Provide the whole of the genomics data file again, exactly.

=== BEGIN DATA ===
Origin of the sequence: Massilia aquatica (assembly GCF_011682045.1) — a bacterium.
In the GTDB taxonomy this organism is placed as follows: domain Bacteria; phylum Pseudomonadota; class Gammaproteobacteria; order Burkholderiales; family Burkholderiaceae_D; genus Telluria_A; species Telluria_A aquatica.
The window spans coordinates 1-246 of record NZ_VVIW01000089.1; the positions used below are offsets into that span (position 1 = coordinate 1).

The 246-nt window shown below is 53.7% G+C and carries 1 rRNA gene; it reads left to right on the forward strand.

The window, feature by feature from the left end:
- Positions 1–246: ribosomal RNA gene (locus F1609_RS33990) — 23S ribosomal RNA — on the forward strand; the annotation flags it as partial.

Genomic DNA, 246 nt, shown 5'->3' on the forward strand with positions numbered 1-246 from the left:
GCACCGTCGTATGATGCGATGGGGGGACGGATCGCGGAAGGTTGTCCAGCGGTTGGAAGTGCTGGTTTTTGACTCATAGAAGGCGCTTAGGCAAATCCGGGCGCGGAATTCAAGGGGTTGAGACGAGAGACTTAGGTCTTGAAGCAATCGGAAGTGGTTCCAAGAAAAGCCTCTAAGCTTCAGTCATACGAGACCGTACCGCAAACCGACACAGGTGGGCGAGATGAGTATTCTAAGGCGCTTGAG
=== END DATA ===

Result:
Origin of the sequence: Massilia aquatica (assembly GCF_011682045.1) — a bacterium.
In the GTDB taxonomy this organism is placed as follows: domain Bacteria; phylum Pseudomonadota; class Gammaproteobacteria; order Burkholderiales; family Burkholderiaceae_D; genus Telluria_A; species Telluria_A aquatica.
The window spans coordinates 1-246 of record NZ_VVIW01000089.1; the positions used below are offsets into that span (position 1 = coordinate 1).

The 246-nt window shown below is 53.7% G+C and carries 1 rRNA gene; it reads left to right on the forward strand.

The window, feature by feature from the left end:
- Positions 1–246: ribosomal RNA gene (locus F1609_RS33990) — 23S ribosomal RNA — on the forward strand; the annotation flags it as partial.

Genomic DNA, 246 nt, shown 5'->3' on the forward strand with positions numbered 1-246 from the left:
GCACCGTCGTATGATGCGATGGGGGGACGGATCGCGGAAGGTTGTCCAGCGGTTGGAAGTGCTGGTTTTTGACTCATAGAAGGCGCTTAGGCAAATCCGGGCGCGGAATTCAAGGGGTTGAGACGAGAGACTTAGGTCTTGAAGCAATCGGAAGTGGTTCCAAGAAAAGCCTCTAAGCTTCAGTCATACGAGACCGTACCGCAAACCGACACAGGTGGGCGAGATGAGTATTCTAAGGCGCTTGAG